"Listen! the teacher of the teacher, the creativity of the universe,
In the midst of his uncontrived audience,
According to this inner source of all contrived quintessential teachings,
Describes how everything appears,
When you have understood the united frame of reference of this core teaching,
All other frames of reference will be reflected within this creativity that makes everything else possible.
Thus, if you know me -- the intelligence of the universe --
You will know the inconceivable truth.
If you know me -- the majestic creativity within everything --
You will know and be at peace with the reality of everything else."
Longchenpa "You are the Eyes of the World", translated by Kennard Lipman and Merrill Petersen, Snow Lion, 2000
A few years ago, after a very crazy few weeks at work, and a particularly stressful Tuesday, I was pulling out my hair and hating my life. I went to yoga class that night and as I lay on the mat, the teacher started talking about something she had read, a yogic concept of Santosha.
I had never heard the word before, but as she explained what Santosha meant, I realized that was EXACTLY the thing I needed at that very moment in my life. From that day on, Santosha became my mantra, my way of dealing with the uncontrollable craziness all around me. I have it written on my white board at my work cubicle and occasionally, people will stop by and ask me what it means, and I will do my best to explain it to them. Then, when we meet again in a crazy moment, we can smile at each other and say, "Santosha", and be at peace.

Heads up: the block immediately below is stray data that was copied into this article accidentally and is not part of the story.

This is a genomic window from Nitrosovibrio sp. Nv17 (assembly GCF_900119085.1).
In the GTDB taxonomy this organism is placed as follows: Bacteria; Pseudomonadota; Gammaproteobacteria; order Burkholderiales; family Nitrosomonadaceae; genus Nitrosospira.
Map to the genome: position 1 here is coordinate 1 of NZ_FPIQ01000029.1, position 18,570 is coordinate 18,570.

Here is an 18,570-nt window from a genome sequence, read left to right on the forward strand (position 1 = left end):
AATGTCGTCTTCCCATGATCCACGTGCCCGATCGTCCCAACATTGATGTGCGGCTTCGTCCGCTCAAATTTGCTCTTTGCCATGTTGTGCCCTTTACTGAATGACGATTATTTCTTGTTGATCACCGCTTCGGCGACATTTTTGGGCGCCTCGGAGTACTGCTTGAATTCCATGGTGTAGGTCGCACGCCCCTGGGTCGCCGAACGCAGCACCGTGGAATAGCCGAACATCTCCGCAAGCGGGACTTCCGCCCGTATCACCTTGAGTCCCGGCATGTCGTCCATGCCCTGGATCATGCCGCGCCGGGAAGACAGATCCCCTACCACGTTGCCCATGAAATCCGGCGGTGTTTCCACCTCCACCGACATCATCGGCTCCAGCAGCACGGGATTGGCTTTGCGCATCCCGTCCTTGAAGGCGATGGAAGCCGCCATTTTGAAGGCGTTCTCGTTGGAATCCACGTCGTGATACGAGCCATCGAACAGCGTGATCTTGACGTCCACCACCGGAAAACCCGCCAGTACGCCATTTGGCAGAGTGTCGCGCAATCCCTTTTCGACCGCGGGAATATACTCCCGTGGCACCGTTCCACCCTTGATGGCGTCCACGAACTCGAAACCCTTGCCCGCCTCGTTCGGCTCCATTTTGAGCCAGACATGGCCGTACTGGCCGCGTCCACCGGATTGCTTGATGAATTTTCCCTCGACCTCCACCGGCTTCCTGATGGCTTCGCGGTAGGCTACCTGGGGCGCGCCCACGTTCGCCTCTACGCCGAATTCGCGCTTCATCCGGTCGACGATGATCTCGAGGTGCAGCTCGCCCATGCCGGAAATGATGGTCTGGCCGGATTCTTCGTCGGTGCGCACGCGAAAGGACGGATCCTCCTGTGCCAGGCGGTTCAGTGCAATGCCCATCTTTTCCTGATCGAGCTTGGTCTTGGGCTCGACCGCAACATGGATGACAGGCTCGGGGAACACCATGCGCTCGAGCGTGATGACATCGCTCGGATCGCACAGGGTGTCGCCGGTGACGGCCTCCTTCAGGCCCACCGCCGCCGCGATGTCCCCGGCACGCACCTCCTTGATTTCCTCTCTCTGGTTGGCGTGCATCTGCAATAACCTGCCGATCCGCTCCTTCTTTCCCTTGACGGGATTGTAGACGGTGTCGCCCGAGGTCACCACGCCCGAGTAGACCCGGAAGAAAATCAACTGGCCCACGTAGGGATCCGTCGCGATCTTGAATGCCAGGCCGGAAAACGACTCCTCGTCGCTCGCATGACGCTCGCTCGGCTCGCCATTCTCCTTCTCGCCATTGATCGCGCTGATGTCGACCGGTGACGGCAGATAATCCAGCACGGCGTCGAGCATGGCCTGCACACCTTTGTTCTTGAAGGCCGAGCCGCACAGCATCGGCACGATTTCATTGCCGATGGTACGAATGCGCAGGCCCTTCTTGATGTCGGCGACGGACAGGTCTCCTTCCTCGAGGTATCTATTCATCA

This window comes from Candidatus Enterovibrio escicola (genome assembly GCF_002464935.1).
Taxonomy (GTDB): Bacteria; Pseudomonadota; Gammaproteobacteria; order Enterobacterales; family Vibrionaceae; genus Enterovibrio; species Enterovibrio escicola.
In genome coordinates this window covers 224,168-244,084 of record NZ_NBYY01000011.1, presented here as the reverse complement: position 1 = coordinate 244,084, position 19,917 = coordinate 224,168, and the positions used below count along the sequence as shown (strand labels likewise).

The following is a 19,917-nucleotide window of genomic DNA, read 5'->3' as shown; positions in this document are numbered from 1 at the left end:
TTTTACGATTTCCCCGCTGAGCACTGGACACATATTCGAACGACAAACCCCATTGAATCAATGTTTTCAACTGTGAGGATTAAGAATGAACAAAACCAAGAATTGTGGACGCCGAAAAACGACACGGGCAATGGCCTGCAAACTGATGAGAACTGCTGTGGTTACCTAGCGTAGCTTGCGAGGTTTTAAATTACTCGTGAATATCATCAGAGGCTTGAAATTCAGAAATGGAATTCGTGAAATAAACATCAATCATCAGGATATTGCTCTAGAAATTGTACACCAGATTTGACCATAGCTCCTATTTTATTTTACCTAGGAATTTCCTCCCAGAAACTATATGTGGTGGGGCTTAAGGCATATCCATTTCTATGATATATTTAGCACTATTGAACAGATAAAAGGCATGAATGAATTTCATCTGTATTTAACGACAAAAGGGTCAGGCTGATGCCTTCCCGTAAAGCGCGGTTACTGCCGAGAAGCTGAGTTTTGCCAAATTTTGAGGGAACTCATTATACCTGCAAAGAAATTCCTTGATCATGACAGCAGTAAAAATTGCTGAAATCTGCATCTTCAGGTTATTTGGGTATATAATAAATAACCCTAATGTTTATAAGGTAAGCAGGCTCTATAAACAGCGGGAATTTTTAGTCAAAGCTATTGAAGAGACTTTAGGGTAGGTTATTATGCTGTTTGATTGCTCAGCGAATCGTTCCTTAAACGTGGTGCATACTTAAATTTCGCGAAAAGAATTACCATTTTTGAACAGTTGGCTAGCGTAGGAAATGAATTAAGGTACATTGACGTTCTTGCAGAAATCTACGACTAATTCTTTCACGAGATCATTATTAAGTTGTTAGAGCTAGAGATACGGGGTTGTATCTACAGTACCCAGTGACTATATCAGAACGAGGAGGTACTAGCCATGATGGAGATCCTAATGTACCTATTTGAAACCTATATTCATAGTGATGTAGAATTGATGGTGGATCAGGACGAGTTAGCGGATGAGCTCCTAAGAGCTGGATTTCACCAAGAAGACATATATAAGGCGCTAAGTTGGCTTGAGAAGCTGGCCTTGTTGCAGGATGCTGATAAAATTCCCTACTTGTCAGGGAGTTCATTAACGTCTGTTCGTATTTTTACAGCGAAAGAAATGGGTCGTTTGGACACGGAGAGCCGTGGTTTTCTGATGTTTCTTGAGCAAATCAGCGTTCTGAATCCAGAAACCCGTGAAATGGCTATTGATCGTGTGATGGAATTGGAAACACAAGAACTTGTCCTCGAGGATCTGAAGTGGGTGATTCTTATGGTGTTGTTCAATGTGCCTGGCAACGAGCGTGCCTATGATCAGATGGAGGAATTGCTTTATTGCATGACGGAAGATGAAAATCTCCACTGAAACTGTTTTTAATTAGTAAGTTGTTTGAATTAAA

I googled a few definitions of Santosha, because I've been feeling very much anti-santosha lately, with the holiday season approaching, the uncertainty of what my next few months will bring, and I realized that I was losing my grasp on the concept. Here are some examples of what people think Santosha means.
Santosha is a Sanskrit word meaning- living in a state of contentment
Santosha is the ability to flow in life and not struggle, contentment;
Contentment is variously described, but can be thought of as not coveting more than you have and is therefore very different to the way some modern western societies encourage the population to acquire more 'stuff' to achieve contentment.
Santosha: means contentment. It is very easy to say, 'I am happy as I am', but are we really happy as we are? If we are happy why are we fighting with ourselves, with our egos? Why are we struggling to find further happiness in life?
Santosha: Being content with what is, accept what is; make the best out of everything. The practice of gratitude and joyfulness; remaining calm with success or failure. A state of mind that is not dependent on any outer feedback or event.
I don't know that I can add too much more to what is here. I know what Santosha means, and like Yoga, it is a daily practice to make sure that we can appreciate the concept and incorporate it into our daily lives.
I know that I've been letting the 'dark side' of things take hold of me a little more lately, but as in the Chinese Yin and Yang, there is room for dark things within the concept of Santosha, as with light, both are present, and we need to bring those things into ourselves, examine them, and then let them go, ready for the next moment to present itself.
So for now, I wish you peace ~om shanti~ and santosha